Posted on January 31, 2018

Why I Remain a Financial Advisor


Published by Karl V. Kimball.

Over the years, I have been asked many times why I became a financial advisor. While there are many compelling reasons to become a financial advisor, I must admit that none of the typical reasons applied to me and my path to this professional role.

When I was a freshman at Ohio Wesleyan University, I remember calling my father and being very excited to tell him I had decided on a course of study and the subsequent career I thought it would lead to. I told him I wanted to major in History and become a teacher and a coach at an independent boarding school, like the one I attended during my high school years. My father insisted I was making a poor choice and went so far as to say he could not support my attendance at a private university if I was not going to pursue a path that was more financially rewarding. After arguing how meaningful my teachers and coaches were to me throughout high school and insisting on my desire to invest in young people, it became clear to me that my choices were to transfer to a community college to pursue a career in education or to remain at Ohio Wesleyan and pursue a career in business. I chose to stay at OWU and, several years later, I graduated with a major in Economics and a minor in Accounting.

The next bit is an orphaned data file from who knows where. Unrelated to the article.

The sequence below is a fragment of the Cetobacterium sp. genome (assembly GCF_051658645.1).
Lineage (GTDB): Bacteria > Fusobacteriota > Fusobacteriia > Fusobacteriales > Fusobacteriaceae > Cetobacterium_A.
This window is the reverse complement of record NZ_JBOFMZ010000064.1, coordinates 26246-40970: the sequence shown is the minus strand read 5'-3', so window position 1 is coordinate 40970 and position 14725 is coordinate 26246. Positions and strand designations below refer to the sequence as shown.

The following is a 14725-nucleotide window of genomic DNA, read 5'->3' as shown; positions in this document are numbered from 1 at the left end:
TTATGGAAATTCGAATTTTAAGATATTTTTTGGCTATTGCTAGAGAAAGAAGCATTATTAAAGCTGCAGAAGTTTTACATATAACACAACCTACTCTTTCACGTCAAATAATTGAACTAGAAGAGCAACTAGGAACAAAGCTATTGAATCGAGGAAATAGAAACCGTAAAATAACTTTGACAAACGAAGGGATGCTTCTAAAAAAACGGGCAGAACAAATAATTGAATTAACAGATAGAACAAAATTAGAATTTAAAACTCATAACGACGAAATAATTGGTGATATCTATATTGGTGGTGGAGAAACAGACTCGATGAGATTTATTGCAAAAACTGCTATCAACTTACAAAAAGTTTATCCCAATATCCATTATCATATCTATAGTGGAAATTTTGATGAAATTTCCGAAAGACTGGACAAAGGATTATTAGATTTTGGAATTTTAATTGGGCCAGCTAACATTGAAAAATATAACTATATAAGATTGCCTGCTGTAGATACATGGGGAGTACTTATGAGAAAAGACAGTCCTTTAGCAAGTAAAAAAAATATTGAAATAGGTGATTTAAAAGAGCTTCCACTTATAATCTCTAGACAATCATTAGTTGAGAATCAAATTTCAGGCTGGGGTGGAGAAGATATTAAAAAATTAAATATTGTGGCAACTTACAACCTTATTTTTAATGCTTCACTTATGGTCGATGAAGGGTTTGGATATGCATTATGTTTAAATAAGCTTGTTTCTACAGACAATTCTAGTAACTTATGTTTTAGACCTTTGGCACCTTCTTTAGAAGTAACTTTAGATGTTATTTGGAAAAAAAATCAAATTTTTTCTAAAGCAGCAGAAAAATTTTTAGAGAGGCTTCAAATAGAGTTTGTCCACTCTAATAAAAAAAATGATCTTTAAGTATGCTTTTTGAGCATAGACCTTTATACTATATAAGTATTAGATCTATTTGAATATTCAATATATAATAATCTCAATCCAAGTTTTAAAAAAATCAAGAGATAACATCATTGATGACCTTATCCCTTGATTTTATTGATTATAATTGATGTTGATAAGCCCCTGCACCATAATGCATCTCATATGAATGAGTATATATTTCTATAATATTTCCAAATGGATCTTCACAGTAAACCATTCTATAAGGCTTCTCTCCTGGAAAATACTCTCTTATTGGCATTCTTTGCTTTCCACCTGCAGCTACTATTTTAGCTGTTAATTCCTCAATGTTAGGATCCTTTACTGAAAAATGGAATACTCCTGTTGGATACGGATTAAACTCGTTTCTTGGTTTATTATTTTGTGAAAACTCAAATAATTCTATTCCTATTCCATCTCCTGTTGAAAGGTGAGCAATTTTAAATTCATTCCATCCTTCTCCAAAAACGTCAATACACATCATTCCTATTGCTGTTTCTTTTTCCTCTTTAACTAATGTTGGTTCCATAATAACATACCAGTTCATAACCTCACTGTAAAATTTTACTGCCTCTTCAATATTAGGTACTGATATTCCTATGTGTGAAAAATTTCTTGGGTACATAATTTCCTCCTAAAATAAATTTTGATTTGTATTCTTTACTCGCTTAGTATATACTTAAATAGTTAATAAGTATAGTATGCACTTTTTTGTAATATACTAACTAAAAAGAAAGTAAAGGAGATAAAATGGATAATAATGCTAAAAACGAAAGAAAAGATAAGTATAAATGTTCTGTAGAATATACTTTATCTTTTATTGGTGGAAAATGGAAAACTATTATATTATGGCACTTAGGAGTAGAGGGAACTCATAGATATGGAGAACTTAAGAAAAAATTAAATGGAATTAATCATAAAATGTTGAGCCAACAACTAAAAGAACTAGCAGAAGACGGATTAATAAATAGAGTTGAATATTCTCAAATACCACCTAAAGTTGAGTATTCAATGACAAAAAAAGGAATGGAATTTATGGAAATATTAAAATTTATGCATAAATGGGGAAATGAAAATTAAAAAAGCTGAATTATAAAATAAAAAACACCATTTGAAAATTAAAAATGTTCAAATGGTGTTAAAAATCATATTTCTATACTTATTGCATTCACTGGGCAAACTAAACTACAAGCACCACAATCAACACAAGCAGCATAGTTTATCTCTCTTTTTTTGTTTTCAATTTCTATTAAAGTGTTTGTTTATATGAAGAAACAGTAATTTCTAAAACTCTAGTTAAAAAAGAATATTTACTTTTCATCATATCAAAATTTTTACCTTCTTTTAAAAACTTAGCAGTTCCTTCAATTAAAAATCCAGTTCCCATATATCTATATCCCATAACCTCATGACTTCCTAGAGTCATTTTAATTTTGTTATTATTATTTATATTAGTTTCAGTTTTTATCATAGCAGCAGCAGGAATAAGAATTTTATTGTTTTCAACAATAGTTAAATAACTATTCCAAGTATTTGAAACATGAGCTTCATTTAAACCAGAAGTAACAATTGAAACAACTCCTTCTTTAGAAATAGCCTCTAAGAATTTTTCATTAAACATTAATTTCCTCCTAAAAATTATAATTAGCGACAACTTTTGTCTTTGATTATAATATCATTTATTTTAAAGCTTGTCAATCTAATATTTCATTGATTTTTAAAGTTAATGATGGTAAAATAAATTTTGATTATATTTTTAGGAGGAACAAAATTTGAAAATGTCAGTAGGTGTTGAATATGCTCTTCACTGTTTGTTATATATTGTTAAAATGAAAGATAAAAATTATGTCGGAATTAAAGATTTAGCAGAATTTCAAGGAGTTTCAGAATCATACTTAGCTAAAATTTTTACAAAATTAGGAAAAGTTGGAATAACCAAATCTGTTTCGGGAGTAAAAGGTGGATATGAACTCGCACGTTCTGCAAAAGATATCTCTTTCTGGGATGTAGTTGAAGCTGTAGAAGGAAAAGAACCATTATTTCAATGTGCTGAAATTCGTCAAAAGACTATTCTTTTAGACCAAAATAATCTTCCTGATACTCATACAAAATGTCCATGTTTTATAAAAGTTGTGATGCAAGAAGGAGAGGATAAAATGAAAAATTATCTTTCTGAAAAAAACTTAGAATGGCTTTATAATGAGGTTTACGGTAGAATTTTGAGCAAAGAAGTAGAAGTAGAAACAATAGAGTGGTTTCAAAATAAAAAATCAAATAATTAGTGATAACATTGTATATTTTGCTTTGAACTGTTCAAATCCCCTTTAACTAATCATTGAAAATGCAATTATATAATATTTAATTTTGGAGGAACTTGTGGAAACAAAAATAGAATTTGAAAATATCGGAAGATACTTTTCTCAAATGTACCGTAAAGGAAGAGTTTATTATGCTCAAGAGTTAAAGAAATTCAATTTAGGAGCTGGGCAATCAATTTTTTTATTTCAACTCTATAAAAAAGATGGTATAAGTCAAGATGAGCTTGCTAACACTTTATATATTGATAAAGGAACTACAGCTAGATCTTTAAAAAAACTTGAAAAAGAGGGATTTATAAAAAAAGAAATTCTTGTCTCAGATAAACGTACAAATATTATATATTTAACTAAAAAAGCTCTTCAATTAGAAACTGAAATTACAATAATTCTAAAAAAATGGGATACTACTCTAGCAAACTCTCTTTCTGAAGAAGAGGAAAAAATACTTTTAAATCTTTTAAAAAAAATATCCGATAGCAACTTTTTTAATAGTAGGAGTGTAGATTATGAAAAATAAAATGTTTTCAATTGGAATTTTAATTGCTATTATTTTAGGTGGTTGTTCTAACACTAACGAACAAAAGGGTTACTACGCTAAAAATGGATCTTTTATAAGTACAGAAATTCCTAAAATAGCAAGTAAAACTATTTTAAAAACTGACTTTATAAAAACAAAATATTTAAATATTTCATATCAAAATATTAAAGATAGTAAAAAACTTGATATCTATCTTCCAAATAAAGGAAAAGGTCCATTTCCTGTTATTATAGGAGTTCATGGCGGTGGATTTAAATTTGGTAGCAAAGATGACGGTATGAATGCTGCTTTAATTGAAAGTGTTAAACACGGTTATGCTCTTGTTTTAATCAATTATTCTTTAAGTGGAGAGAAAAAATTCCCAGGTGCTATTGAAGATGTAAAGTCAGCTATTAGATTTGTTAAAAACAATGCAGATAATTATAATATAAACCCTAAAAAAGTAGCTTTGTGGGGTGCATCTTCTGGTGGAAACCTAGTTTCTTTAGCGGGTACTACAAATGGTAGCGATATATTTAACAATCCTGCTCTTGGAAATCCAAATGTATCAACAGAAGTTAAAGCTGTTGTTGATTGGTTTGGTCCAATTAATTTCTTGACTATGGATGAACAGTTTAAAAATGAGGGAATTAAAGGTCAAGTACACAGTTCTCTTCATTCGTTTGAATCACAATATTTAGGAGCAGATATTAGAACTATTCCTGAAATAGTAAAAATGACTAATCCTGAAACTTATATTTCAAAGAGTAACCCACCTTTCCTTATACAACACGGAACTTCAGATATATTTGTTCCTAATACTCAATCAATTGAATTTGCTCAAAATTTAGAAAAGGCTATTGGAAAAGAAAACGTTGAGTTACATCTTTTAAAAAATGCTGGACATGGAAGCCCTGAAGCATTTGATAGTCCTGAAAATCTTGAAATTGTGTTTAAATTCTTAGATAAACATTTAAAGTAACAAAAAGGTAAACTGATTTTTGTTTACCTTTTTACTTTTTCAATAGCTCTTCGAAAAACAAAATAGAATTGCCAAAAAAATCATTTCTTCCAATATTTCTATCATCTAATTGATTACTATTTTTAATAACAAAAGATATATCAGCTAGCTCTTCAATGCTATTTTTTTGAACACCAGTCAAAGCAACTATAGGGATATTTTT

Coming out of school, I had a solid eight-year run in sales and sales management with a Fortune 500 company. This job moved me around the country and into positions of increasing responsibility. When an opportunity and a move to a city that I did not want to relocate to was presented, I chose to leave. The first job offer I received was to become a financial advisor.

Being very anxious about the prospect of unemployment, I accepted the position before fully exploring the question of “Why?” Without understanding my “why,” I struggled for 6 years and eventually accepted a sales position in the trust department of a major bank. For over a decade I thrived financially, but I felt a mysterious emptiness that led to multiple job changes. One such change put me in a role where I worked with financial advisors seeking institutional support to grow their businesses. Periodically, I found myself teaching and coaching these financial advisors, and, in those moments, the emptiness was gone!

What I have discovered is that I am most “alive” professionally when I am teaching and coaching. Those are the things I am truly passionate about…and “wired” to do. The role of financial advisor is one in which I am able to exercise those passions on a daily basis, while helping people within the context of my education and experience. Each day, I find myself working alongside clients, teaching and coaching them about sound financial practices, estate and retirement planning principles, investment management strategies and the process of building a solid foundation of protection against financial disaster.

All those years ago I became a financial advisor out of necessity. I returned to and remain in this important role today because I am convinced that it is what I was meant to do all along!